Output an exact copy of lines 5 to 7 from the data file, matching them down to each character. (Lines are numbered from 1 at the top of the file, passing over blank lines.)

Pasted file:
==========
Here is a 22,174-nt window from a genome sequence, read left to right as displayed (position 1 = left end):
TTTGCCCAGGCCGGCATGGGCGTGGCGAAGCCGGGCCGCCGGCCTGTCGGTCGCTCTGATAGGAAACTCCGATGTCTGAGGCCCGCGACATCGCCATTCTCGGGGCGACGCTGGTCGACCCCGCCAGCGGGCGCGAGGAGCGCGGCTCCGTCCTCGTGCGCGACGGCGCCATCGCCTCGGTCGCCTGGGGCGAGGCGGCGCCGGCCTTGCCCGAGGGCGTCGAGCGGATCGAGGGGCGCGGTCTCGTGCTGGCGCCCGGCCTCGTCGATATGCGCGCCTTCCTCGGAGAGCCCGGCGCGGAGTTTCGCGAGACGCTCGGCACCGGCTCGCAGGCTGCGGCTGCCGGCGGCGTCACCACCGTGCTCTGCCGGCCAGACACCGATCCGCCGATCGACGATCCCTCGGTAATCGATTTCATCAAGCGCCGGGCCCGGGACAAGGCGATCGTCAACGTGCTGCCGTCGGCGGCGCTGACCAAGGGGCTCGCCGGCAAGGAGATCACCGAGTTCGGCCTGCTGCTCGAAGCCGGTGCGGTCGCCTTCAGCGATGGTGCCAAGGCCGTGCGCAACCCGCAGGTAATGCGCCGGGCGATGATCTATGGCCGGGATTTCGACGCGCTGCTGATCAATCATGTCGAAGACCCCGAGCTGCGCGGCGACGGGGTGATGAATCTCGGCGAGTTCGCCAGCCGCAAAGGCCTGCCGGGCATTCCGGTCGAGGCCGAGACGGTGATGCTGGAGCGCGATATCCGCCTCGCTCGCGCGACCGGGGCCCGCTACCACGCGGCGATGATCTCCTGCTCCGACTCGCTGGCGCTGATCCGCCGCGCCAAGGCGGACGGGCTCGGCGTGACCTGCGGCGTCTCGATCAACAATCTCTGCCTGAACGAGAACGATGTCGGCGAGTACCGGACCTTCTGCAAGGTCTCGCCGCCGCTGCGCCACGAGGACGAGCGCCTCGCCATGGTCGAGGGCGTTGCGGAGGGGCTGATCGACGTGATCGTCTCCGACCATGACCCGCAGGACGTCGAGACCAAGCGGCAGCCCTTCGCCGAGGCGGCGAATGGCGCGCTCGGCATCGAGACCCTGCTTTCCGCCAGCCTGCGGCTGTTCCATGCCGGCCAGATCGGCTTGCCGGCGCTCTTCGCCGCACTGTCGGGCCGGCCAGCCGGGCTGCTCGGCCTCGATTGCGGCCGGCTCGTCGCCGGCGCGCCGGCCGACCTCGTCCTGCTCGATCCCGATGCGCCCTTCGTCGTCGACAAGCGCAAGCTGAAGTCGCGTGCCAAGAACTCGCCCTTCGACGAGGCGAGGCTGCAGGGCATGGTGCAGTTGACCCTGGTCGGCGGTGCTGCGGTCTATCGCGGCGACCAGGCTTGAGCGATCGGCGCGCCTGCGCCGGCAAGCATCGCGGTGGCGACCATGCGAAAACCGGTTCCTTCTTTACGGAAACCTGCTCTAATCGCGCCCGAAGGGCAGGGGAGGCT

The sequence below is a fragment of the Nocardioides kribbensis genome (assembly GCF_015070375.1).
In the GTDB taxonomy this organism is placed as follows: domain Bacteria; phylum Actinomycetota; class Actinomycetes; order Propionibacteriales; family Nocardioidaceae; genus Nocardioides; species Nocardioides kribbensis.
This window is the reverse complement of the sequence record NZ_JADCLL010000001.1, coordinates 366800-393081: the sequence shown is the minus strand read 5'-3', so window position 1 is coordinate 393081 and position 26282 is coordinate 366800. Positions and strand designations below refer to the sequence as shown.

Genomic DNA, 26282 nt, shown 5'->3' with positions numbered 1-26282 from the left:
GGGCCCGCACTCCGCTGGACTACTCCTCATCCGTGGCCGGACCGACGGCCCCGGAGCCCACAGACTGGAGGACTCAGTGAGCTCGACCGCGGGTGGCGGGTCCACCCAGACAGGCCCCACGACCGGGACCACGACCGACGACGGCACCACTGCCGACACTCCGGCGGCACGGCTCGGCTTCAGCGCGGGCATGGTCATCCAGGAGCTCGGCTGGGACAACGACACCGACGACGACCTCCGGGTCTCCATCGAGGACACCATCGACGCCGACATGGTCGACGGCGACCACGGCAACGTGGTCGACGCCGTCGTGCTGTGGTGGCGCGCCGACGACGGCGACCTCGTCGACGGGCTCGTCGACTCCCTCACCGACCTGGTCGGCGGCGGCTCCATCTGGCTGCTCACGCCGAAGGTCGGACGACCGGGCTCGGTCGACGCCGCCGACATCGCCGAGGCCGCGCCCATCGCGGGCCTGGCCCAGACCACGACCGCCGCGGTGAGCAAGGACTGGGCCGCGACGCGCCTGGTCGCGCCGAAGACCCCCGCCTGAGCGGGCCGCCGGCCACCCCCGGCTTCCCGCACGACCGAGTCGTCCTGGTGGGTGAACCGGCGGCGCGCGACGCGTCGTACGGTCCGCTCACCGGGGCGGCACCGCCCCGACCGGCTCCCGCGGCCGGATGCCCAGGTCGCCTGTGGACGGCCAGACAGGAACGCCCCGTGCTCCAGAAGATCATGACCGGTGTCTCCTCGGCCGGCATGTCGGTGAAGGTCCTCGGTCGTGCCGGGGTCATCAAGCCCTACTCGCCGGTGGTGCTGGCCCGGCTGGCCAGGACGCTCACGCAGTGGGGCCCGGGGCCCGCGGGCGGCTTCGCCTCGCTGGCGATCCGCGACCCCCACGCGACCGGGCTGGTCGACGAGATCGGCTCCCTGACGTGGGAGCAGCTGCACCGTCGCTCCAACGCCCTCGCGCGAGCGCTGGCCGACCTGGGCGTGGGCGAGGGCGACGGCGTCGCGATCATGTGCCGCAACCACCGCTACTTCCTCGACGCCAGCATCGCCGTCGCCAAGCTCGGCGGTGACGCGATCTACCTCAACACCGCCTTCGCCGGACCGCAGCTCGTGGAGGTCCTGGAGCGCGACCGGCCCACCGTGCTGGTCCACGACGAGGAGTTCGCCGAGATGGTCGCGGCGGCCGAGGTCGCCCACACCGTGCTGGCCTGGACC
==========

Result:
This window is the reverse complement of the sequence record NZ_JADCLL010000001.1, coordinates 366800-393081: the sequence shown is the minus strand read 5'-3', so window position 1 is coordinate 393081 and position 26282 is coordinate 366800. Positions and strand designations below refer to the sequence as shown.

Genomic DNA, 26282 nt, shown 5'->3' with positions numbered 1-26282 from the left:
GGGCCCGCACTCCGCTGGACTACTCCTCATCCGTGGCCGGACCGACGGCCCCGGAGCCCACAGACTGGAGGACTCAGTGAGCTCGACCGCGGGTGGCGGGTCCACCCAGACAGGCCCCACGACCGGGACCACGACCGACGACGGCACCACTGCCGACACTCCGGCGGCACGGCTCGGCTTCAGCGCGGGCATGGTCATCCAGGAGCTCGGCTGGGACAACGACACCGACGACGACCTCCGGGTCTCCATCGAGGACACCATCGACGCCGACATGGTCGACGGCGACCACGGCAACGTGGTCGACGCCGTCGTGCTGTGGTGGCGCGCCGACGACGGCGACCTCGTCGACGGGCTCGTCGACTCCCTCACCGACCTGGTCGGCGGCGGCTCCATCTGGCTGCTCACGCCGAAGGTCGGACGACCGGGCTCGGTCGACGCCGCCGACATCGCCGAGGCCGCGCCCATCGCGGGCCTGGCCCAGACCACGACCGCCGCGGTGAGCAAGGACTGGGCCGCGACGCGCCTGGTCGCGCCGAAGACCCCCGCCTGAGCGGGCCGCCGGCCACCCCCGGCTTCCCGCACGACCGAGTCGTCCTGGTGGGTGAACCGGCGGCGCGCGACGCGTCGTACGGTCCGCTCACCGGGGCGGCACCGCCCCGACCGGCTCCCGCGGCCGGATGCCCAGGTCGCCTGTGGACGGCCAGACAGGAACGCCCCGTGCTCCAGAAGATCATGACCGGTGTCTCCTCGGCCGGCATGTCGGTGAAGGTCCTCGGTCGTGCCGGGGTCATCAAGCCCTACTCGCCGGTGGTGCTGGCCCGGCTGGCCAGGACGCTCACGCAGTGGGGCCCGGGGCCCGCGGGCGGCTTCGCCTCGCTGGCGATCCGCGACCCCCACGCGACCGGGCTGGTCGACGAGATCGGCTCCCTGACGTGGGAGCAGCTGCACCGTCGCTCCAACGCCCTCGCGCGAGCGCTGGCCGACCTGGGCGTGGGCGAGGGCGACGGCGTCGCGATCATGTGCCGCAACCACCGCTACTTCCTCGACGCCAGCATCGCCGTCGCCAAGCTCGGCGGTGACGCGATCTACCTCAACACCGCCTTCGCCGGACCGCAGCTCGTGGAGGTCCTGGAGCGCGACCGGCCCACCGTGCTGGTCCACGACGAGGAGTTCGCCGAGATGGTCGCGGCGGCCGAGGTCGCCCACACCGTGCTGGCCTGGACC